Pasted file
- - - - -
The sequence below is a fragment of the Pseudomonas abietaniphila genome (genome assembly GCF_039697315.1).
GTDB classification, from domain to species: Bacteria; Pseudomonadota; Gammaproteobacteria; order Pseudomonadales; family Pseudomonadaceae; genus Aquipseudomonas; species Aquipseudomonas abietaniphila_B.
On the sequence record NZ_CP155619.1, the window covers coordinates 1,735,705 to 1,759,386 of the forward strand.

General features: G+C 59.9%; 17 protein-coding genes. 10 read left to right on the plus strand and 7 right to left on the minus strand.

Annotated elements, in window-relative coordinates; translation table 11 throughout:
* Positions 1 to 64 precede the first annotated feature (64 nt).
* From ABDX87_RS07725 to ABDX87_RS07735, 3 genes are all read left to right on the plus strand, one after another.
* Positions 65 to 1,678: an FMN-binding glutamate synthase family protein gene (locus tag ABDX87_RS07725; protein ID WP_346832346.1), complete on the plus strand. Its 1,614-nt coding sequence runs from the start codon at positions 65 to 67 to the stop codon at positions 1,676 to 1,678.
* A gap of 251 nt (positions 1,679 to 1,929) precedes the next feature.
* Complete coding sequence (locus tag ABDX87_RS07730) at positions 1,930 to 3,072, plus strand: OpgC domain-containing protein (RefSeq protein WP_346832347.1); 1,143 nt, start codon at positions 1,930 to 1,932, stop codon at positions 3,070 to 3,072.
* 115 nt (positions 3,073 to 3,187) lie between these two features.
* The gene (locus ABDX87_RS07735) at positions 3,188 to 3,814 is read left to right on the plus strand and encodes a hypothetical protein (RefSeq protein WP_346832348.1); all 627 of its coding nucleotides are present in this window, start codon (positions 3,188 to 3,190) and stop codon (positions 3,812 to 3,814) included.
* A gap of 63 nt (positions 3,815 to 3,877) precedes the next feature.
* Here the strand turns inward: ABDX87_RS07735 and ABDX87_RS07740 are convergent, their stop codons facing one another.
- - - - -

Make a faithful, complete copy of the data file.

The sequence below is a fragment of the Pseudomonas abietaniphila genome (genome assembly GCF_039697315.1).
GTDB classification, from domain to species: Bacteria; Pseudomonadota; Gammaproteobacteria; order Pseudomonadales; family Pseudomonadaceae; genus Aquipseudomonas; species Aquipseudomonas abietaniphila_B.
On the sequence record NZ_CP155619.1, the window covers coordinates 1,735,705 to 1,759,386 of the forward strand.

General features: G+C 59.9%; 17 protein-coding genes. 10 read left to right on the plus strand and 7 right to left on the minus strand.

Annotated elements, in window-relative coordinates; translation table 11 throughout:
* Positions 1 to 64 precede the first annotated feature (64 nt).
* From ABDX87_RS07725 to ABDX87_RS07735, 3 genes are all read left to right on the plus strand, one after another.
* Positions 65 to 1,678: an FMN-binding glutamate synthase family protein gene (locus tag ABDX87_RS07725; protein ID WP_346832346.1), complete on the plus strand. Its 1,614-nt coding sequence runs from the start codon at positions 65 to 67 to the stop codon at positions 1,676 to 1,678.
* A gap of 251 nt (positions 1,679 to 1,929) precedes the next feature.
* Complete coding sequence (locus tag ABDX87_RS07730) at positions 1,930 to 3,072, plus strand: OpgC domain-containing protein (RefSeq protein WP_346832347.1); 1,143 nt, start codon at positions 1,930 to 1,932, stop codon at positions 3,070 to 3,072.
* 115 nt (positions 3,073 to 3,187) lie between these two features.
* The gene (locus ABDX87_RS07735) at positions 3,188 to 3,814 is read left to right on the plus strand and encodes a hypothetical protein (RefSeq protein WP_346832348.1); all 627 of its coding nucleotides are present in this window, start codon (positions 3,188 to 3,190) and stop codon (positions 3,812 to 3,814) included.
* A gap of 63 nt (positions 3,815 to 3,877) precedes the next feature.
* Here the strand turns inward: ABDX87_RS07735 and ABDX87_RS07740 are convergent, their stop codons facing one another.